THE Baguio City government has unanimously adopted and inked a resolution explicitly codifying the local city’s commitment to inclusivity and fighting discrimination within its borders.
Signed on December 6, Resolution No. 763-2023 holds the city government into fostering an environment and society that removes discrimination based on factors such as sex, gender, age, race, political belief, or religion, and promises that residents of Baguio City will have full access to freedom of expression, safe space, and development.
The resolution establishes a commitment to providing avenues for exercising democracy and civil liberty, both by providing physical venues for socio-political expression such as but not limited to Malcolm Square being declared as a “People’s Park,” which is already regularly used for protest action and demonstration, but also to providing protections that will ensure socio-political activity to thrive in the city.
“The City Government of Baguio will forever continue to strive to realize a City that is safe and enjoyed by all,” the resolution adds, further committing the city to its pledge to act towards protection, safety, and the constant review of policy to ensure said protections indefinitely.
The resolution is the latest of the steps taken by Baguio officials to keep their commitment to make the city “safe for activists.”
With the politically-charged climate of the previous decades, escalating during the previous presidency, Baguio City has continued committing to the safety of activism and freedom of speech.
Five years ago, the council opposed via resolution a Department of Justice (DOJ) petition to label the Communist Party of the Philippines (CPP) and the New People’s Army (NPA) as terrorist organizations when the DOJ petition included seven Baguio residents.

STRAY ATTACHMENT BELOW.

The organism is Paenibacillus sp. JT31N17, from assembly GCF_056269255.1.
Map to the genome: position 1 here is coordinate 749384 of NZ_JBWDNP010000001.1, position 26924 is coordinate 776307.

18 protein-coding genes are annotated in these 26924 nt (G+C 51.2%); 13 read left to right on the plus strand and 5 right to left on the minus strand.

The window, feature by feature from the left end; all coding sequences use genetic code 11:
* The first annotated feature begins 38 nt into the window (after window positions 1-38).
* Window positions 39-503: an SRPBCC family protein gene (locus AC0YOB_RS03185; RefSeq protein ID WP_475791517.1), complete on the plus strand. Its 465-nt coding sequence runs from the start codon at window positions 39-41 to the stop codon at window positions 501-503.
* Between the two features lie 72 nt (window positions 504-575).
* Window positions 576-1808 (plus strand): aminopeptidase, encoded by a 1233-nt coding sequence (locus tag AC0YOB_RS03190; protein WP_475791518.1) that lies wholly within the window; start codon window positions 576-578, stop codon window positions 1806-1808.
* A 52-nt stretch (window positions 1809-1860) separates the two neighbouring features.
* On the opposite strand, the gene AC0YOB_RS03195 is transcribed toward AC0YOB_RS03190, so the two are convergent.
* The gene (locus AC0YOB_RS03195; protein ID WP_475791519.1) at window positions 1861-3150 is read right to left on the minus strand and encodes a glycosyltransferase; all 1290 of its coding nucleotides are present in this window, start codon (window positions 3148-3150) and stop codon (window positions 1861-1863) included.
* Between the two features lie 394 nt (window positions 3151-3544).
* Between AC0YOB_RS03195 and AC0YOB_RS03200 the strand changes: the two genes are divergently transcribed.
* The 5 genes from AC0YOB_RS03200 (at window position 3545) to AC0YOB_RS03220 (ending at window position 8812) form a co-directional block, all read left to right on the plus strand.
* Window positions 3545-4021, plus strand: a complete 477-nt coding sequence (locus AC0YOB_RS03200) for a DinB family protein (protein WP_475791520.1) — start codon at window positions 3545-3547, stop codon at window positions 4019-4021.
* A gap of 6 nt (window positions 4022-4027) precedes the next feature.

A similar event happened earlier this year when the council wrote to urge the Anti-Terrorism Council (ATC) to drop the names of four Cordilleran activists from the terrorist designation under ATC Resolution No. 41. Said issue is currently undergoing legal challenge and is to be fought in the court of law after the ATC refused to act on said resolutions and the appeals of rights groups, lawyers, and the accused.
The council also blocked a request from the local anti-communist Task Group Baguio (TGB) for organizational documents and financial data of 67 accredited non-government organizations in the city, with human rights groups and advocates citing the potential for the data to be misused in the name of stopping communist insurgencies.
Several of its members are also pushing for the passage of an ordinance protecting human rights defenders. If passed, the ordinance would be the second of its kind in the country, after Isabela passed a similar ordinance in 2022.
But unlike the Isabela ordinance, the proposed Baguio ordinance has penal provisions and defines political vilification and red tagging, recognizing that these are comparable to acts considered as human rights violations and abuse.
As for the mayor, Benjamin Magalong personally ordered in 2022 the removal and prohibition of red-tagging posters and materials targeted against student leaders, civil organizations, and local personalities, repeatedly stressing in public communications that activism as a right is protected in Baguio City.
In his March 2022 dialogue with civil society organizations, Magalong ordered the removal and prohibition of posters red-tagging student leaders, organizations, and local personalities in the city after anti-terror “lectures” were found using material declaring civil groups and students as members of the terrorist element, an action that led to a former anti-communist official going on air to accuse Magalong of treason, accusations of which only stopped when Magalong threatened legal action against the unfounded claims.
Both the council and Magalong would again face the same concern after TGB in August of this year were reported by concerned citizens to be using material that red-tagged social and activist groups operating in the city as fronts for the communist insurgency, confronting the group and reiterating the local government’s stance that Baguio is safe for freedom of expression and that activism is not a crime and within the rights of the Philippine citizen.
While the TGB did cease using said material, the group continues to exist and operate in Baguio, claiming to fight “deceptive recruitment” going on in the youth sector.